Tony Leighton is a Canadian writer happily retired and attempting to help others feel the same.

Practice This in Retirement To Dose Your Brain With Feel-Good Chemicals and Maybe Even Live Longer


I’m not exactly sure why, but I spent most of my adult life not smiling much. I was too serious, about work, making money, raising kids at home while working there (not recommended), being an alpha male, and generally regarding the universe as a place to bear down and get things done. Or wage battles. And it cost me. A grimace several decades old is hard to shake. Even when you’re happy, you can look too serious by anyone else’s measuring stick. I suspect my mouth shrank somewhat during those years.

In retirement, I believe I’m less serious because there’s less reason to be. My goal is to be more relaxed, more tolerant, more philosophical. And to smile more. So I’m practicing. If that sounds ridiculous, it’s not. It’s a form of fitness we don’t often think about.

Here’s what I’ve learned lately and why, if you are an infrequent smiler, you too might consider upping your game:

Brain science shows that smiling activates three powerful neurotransmitters: dopamine, endorphins and serotonin, a cocktail of self-generated well-being. Our bodies relax. Our moods lift. Our health improves enough that a habitual smiler can add years to life. (All those centenarians? Probably lifelong grinners.)

The social message is undeniable. A smile universally signifies friendship and peace. It conveys sincerity, reliability, competence. It bridges chasms of misunderstanding. It unites cultures and disarms mistrust. When traveling, I smile so much my face hurts. It pays off, especially in countries where language is a barrier. You are more likely to get what you need — directions, help, food, whatever — with a smile on your face, versus the grimace of the anxious or the flatness of the uncaring. Humanity, wherever it lives, loves a smile.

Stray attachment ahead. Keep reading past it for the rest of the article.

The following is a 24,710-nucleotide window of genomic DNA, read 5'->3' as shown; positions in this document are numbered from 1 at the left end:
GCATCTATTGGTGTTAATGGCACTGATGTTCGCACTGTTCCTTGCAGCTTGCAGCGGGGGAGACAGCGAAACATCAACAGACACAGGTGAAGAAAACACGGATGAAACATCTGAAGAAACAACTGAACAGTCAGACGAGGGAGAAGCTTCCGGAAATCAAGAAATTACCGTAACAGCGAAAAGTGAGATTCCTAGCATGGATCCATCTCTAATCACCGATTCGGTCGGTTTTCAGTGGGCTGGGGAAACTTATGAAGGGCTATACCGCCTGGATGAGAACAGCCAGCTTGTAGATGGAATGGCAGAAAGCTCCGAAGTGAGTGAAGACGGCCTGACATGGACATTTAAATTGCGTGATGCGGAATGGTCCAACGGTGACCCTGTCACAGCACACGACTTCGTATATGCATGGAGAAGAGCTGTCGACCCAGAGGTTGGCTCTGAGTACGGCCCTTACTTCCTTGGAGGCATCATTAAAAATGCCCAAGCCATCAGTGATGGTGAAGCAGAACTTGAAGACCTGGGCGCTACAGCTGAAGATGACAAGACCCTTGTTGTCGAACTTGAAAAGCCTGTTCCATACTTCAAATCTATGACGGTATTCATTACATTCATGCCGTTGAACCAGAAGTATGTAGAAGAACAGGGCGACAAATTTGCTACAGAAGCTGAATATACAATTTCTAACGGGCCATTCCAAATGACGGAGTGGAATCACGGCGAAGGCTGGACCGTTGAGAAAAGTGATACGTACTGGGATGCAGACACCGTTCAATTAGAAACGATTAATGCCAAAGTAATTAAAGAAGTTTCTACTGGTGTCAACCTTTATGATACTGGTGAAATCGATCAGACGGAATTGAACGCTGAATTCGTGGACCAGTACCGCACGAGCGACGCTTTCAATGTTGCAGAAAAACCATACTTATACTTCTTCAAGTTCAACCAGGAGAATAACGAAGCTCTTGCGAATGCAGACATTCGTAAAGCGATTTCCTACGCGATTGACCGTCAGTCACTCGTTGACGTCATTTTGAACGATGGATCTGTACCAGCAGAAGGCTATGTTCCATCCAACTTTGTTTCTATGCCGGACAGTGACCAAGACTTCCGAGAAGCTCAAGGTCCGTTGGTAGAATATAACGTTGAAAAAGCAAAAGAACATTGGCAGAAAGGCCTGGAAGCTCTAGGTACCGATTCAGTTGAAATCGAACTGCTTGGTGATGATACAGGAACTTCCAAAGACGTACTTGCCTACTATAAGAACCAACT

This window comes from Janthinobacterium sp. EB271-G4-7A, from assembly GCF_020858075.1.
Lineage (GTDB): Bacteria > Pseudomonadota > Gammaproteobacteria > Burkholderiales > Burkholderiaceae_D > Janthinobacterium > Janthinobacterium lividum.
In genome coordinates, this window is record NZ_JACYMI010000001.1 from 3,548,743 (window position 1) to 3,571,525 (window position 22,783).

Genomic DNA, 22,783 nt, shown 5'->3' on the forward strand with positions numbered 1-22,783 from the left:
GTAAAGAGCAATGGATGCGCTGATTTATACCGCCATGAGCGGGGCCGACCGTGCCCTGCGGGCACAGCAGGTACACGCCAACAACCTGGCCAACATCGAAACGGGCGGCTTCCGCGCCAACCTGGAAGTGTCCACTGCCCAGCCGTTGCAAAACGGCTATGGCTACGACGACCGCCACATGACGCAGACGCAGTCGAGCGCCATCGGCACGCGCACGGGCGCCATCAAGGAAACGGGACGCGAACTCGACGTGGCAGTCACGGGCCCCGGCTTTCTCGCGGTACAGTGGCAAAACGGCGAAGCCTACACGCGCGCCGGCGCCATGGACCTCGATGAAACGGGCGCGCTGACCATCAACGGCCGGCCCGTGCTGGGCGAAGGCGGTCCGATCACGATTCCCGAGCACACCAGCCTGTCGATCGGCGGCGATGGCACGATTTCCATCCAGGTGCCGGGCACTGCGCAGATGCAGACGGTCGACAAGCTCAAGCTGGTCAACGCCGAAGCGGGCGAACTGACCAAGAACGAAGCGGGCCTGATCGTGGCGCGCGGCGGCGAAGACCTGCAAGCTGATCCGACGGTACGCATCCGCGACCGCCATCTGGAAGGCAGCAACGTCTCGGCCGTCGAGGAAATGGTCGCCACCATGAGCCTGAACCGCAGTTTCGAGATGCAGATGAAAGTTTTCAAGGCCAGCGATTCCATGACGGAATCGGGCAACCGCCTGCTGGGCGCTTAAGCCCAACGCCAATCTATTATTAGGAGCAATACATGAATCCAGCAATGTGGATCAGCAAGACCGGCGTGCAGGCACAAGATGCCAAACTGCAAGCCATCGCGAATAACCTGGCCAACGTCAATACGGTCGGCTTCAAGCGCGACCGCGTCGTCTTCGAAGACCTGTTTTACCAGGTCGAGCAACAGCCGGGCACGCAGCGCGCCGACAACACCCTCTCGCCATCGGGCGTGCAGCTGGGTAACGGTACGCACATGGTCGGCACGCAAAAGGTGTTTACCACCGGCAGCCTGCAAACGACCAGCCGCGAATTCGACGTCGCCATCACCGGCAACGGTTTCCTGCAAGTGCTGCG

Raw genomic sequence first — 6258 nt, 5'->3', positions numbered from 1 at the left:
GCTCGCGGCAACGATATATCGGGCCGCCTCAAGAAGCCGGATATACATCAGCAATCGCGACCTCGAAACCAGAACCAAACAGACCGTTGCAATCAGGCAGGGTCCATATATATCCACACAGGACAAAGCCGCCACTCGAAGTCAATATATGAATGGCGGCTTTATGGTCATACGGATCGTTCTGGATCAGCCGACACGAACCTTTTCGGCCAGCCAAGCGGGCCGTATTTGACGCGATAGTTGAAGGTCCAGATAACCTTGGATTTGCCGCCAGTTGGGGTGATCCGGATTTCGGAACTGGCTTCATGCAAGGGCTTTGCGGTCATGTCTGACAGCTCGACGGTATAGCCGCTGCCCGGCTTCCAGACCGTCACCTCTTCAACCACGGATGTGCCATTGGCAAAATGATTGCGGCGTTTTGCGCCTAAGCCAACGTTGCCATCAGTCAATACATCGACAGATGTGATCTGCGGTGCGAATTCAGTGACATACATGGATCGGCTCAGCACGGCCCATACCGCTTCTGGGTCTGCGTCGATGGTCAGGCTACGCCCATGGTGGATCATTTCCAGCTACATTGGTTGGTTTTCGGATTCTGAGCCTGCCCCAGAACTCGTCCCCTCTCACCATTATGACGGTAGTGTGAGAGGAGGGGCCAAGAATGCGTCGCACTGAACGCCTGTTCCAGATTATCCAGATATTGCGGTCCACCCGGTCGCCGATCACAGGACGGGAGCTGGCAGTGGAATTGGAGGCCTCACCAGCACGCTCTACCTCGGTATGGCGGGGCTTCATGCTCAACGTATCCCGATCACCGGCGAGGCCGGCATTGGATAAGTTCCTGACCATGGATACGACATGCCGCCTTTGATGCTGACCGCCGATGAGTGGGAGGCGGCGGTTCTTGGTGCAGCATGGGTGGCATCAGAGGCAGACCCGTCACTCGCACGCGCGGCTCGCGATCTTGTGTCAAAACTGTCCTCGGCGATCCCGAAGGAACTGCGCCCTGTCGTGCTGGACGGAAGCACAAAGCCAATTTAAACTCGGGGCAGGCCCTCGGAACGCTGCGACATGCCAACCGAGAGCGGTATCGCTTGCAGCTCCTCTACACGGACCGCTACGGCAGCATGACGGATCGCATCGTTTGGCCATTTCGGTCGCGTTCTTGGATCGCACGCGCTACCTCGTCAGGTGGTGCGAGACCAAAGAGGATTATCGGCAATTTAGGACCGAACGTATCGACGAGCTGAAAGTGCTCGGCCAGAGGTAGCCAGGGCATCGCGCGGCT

(There are exceptions to that rule. Once, on assignment, wielding my camera obtrusively and looking for pictures of “colorful” people at a NASCAR race at Talladega, Alabama, I smiled at a group of heavy-set men in bandanas and sleeveless t-shirts who were standing like a pack of beer-drinking wolves on the roof of a big motor home. Their faces instantly conveyed menace. My smile was pathetically ineffective. In fact, had they been on the ground, it might have been wiped from my face along with a few teeth. I digress.)

Contagious, one smile usually triggers others. Rooms can fill with smiles in seconds. So powerful is a smile that it’s said we can recognize one from as far away as 300 feet.

What about fake smiles? They are fine for practicing because merely lifting the corners of the mouth sets off our feel-good responses. But in public, fake falls flat. We instinctively know the difference. Authenticity recruits the eyes. Our eyes must join in and be warm, at which point the connection is complete and the world in that moment is a better place.

“A smile,” said Phyllis Diller (who incited millions), “is a curve that sets everything straight.”

There are some interesting smile facts are here. Just reading them made the corners of my mouth turn upward slightly.


Feel free to email me about this post.
I probably can’t respond but would appreciate your insight or story or query, which I might refer to in a future post.

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